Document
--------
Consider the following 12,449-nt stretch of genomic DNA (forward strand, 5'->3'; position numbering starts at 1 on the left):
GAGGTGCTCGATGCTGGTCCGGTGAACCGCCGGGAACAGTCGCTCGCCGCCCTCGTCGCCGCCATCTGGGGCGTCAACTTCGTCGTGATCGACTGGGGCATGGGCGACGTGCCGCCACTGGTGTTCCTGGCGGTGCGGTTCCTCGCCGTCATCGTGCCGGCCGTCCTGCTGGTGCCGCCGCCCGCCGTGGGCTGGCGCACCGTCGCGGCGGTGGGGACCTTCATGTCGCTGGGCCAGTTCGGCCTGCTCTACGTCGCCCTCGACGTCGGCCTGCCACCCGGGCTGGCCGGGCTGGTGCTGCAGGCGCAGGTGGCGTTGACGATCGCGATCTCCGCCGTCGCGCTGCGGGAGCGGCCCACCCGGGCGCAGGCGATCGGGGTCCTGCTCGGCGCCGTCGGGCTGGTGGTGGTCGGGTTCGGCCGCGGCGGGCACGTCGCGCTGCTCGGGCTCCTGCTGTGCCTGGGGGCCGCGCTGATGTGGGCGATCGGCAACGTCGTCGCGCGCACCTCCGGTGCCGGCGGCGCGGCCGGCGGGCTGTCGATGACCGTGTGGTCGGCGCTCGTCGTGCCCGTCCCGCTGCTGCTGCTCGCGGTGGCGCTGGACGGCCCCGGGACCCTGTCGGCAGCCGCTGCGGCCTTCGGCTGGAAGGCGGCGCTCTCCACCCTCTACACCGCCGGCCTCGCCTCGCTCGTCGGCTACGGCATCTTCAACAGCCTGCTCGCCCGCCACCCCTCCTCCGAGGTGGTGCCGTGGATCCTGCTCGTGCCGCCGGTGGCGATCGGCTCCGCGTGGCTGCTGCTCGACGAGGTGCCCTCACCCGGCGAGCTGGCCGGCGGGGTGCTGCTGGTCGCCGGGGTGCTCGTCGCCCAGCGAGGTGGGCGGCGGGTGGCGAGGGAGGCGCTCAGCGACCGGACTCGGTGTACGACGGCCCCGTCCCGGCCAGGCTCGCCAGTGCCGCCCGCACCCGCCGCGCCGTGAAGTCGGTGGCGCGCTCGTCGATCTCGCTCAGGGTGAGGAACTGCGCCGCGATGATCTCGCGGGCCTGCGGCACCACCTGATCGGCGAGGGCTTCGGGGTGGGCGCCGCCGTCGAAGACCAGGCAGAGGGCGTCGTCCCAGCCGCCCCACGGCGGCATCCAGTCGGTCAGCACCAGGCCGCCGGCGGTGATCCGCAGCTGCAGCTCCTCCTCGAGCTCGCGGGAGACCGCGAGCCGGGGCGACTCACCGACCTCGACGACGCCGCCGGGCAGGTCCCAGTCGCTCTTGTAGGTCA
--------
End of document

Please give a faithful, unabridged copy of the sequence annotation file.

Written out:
Consider the following 12,449-nt stretch of genomic DNA (forward strand, 5'->3'; position numbering starts at 1 on the left):
GAGGTGCTCGATGCTGGTCCGGTGAACCGCCGGGAACAGTCGCTCGCCGCCCTCGTCGCCGCCATCTGGGGCGTCAACTTCGTCGTGATCGACTGGGGCATGGGCGACGTGCCGCCACTGGTGTTCCTGGCGGTGCGGTTCCTCGCCGTCATCGTGCCGGCCGTCCTGCTGGTGCCGCCGCCCGCCGTGGGCTGGCGCACCGTCGCGGCGGTGGGGACCTTCATGTCGCTGGGCCAGTTCGGCCTGCTCTACGTCGCCCTCGACGTCGGCCTGCCACCCGGGCTGGCCGGGCTGGTGCTGCAGGCGCAGGTGGCGTTGACGATCGCGATCTCCGCCGTCGCGCTGCGGGAGCGGCCCACCCGGGCGCAGGCGATCGGGGTCCTGCTCGGCGCCGTCGGGCTGGTGGTGGTCGGGTTCGGCCGCGGCGGGCACGTCGCGCTGCTCGGGCTCCTGCTGTGCCTGGGGGCCGCGCTGATGTGGGCGATCGGCAACGTCGTCGCGCGCACCTCCGGTGCCGGCGGCGCGGCCGGCGGGCTGTCGATGACCGTGTGGTCGGCGCTCGTCGTGCCCGTCCCGCTGCTGCTGCTCGCGGTGGCGCTGGACGGCCCCGGGACCCTGTCGGCAGCCGCTGCGGCCTTCGGCTGGAAGGCGGCGCTCTCCACCCTCTACACCGCCGGCCTCGCCTCGCTCGTCGGCTACGGCATCTTCAACAGCCTGCTCGCCCGCCACCCCTCCTCCGAGGTGGTGCCGTGGATCCTGCTCGTGCCGCCGGTGGCGATCGGCTCCGCGTGGCTGCTGCTCGACGAGGTGCCCTCACCCGGCGAGCTGGCCGGCGGGGTGCTGCTGGTCGCCGGGGTGCTCGTCGCCCAGCGAGGTGGGCGGCGGGTGGCGAGGGAGGCGCTCAGCGACCGGACTCGGTGTACGACGGCCCCGTCCCGGCCAGGCTCGCCAGTGCCGCCCGCACCCGCCGCGCCGTGAAGTCGGTGGCGCGCTCGTCGATCTCGCTCAGGGTGAGGAACTGCGCCGCGATGATCTCGCGGGCCTGCGGCACCACCTGATCGGCGAGGGCTTCGGGGTGGGCGCCGCCGTCGAAGACCAGGCAGAGGGCGTCGTCCCAGCCGCCCCACGGCGGCATCCAGTCGGTCAGCACCAGGCCGCCGGCGGTGATCCGCAGCTGCAGCTCCTCCTCGAGCTCGCGGGAGACCGCGAGCCGGGGCGACTCACCGACCTCGACGACGCCGCCGGGCAGGTCCCAGTCGCTCTTGTAGGTCA